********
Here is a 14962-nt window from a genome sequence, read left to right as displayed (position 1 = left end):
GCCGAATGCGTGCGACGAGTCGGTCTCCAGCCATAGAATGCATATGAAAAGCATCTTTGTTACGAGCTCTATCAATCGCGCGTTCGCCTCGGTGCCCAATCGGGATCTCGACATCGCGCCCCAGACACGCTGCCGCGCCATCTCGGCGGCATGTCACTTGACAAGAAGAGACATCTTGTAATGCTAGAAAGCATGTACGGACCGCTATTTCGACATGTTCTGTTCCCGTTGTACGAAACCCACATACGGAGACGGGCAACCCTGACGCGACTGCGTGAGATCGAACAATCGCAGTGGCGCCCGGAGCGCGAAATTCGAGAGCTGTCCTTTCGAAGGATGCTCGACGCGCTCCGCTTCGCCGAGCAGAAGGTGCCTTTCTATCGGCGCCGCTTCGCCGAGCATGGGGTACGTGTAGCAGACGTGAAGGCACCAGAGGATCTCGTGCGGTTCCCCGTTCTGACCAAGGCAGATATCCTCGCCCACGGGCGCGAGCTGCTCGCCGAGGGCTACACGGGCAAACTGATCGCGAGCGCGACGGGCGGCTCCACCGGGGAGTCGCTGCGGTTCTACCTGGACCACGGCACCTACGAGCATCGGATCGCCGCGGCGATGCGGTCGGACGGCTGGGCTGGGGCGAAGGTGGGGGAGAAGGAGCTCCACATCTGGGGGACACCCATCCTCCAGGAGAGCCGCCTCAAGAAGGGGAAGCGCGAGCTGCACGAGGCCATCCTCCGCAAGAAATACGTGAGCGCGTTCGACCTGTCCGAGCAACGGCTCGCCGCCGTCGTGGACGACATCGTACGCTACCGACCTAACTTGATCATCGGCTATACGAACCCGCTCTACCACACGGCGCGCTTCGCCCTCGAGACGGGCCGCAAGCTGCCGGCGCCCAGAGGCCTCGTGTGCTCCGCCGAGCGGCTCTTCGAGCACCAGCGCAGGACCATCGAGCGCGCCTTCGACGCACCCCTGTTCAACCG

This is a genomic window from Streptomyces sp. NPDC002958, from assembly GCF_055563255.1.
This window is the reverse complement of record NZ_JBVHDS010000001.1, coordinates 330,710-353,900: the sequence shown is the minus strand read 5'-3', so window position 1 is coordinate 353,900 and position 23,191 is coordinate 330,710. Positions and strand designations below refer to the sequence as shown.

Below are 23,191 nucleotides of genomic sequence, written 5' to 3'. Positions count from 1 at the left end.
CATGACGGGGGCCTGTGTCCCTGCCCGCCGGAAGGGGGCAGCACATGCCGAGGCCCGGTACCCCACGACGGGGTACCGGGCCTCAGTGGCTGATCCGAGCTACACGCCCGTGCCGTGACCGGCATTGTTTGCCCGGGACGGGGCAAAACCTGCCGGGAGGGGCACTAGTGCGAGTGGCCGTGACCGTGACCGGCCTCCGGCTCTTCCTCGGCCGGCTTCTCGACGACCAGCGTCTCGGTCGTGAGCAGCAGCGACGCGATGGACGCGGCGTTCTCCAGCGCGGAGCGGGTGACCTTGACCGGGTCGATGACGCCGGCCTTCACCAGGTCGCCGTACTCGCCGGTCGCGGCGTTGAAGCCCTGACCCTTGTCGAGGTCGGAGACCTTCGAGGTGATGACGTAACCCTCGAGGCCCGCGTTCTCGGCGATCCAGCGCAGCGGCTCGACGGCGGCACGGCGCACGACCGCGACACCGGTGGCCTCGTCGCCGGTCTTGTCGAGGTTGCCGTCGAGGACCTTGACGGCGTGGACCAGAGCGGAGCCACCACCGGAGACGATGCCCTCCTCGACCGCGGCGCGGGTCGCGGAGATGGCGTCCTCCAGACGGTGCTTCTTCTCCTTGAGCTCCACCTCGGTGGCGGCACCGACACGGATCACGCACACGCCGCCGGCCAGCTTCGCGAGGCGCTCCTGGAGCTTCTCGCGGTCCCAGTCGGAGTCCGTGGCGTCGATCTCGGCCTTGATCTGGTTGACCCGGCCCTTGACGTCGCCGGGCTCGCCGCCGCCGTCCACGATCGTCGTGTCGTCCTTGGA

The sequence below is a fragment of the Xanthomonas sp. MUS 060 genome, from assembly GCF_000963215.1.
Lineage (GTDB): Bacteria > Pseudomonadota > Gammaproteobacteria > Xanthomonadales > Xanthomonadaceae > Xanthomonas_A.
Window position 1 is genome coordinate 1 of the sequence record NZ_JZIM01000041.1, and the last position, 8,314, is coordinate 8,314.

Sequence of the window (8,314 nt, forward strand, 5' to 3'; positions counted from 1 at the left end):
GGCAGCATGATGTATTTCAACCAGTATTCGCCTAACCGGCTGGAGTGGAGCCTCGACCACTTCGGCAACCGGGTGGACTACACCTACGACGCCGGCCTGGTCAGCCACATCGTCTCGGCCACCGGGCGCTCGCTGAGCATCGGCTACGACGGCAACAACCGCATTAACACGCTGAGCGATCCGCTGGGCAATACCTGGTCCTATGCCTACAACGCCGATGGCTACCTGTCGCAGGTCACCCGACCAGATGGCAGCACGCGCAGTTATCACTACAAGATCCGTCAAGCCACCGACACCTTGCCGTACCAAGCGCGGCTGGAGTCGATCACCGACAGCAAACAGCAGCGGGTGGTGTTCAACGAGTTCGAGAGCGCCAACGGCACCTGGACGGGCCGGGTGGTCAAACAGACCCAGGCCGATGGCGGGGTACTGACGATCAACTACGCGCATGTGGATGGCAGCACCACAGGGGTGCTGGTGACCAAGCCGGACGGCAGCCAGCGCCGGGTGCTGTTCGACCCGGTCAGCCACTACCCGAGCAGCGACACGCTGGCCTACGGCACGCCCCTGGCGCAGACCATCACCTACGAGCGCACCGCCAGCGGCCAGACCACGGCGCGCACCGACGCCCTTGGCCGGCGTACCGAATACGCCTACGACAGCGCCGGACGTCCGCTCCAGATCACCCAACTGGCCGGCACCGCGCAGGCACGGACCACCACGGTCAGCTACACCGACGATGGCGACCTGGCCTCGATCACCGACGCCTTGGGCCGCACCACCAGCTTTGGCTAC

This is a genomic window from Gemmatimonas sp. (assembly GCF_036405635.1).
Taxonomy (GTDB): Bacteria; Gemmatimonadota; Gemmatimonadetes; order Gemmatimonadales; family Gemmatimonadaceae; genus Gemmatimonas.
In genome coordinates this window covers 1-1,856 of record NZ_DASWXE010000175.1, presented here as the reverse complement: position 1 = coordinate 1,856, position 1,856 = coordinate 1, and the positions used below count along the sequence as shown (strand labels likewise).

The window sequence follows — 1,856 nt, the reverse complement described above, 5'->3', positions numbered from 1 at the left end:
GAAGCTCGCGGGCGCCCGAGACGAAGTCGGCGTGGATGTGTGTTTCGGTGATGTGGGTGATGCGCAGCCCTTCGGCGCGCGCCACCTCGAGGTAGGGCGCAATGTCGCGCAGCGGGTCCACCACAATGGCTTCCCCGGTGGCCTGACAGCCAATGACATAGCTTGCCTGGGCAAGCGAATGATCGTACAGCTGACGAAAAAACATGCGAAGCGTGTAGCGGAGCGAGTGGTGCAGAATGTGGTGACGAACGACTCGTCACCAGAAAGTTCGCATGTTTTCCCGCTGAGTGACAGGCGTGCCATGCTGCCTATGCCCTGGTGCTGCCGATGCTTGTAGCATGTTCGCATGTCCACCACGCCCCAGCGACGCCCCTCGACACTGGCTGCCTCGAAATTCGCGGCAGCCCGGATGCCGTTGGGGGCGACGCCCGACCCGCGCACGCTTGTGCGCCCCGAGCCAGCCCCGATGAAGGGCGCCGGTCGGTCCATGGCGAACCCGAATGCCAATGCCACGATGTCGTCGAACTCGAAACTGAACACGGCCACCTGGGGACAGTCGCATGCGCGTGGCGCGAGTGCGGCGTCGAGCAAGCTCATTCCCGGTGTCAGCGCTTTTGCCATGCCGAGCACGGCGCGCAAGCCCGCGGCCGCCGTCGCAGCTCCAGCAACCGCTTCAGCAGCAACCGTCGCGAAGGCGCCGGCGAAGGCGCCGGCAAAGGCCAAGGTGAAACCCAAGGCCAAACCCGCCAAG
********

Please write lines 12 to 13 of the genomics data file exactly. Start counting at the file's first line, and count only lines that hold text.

This is a genomic window from Gemmatimonas sp. (assembly GCF_036405635.1).
Taxonomy (GTDB): Bacteria; Gemmatimonadota; Gemmatimonadetes; order Gemmatimonadales; family Gemmatimonadaceae; genus Gemmatimonas.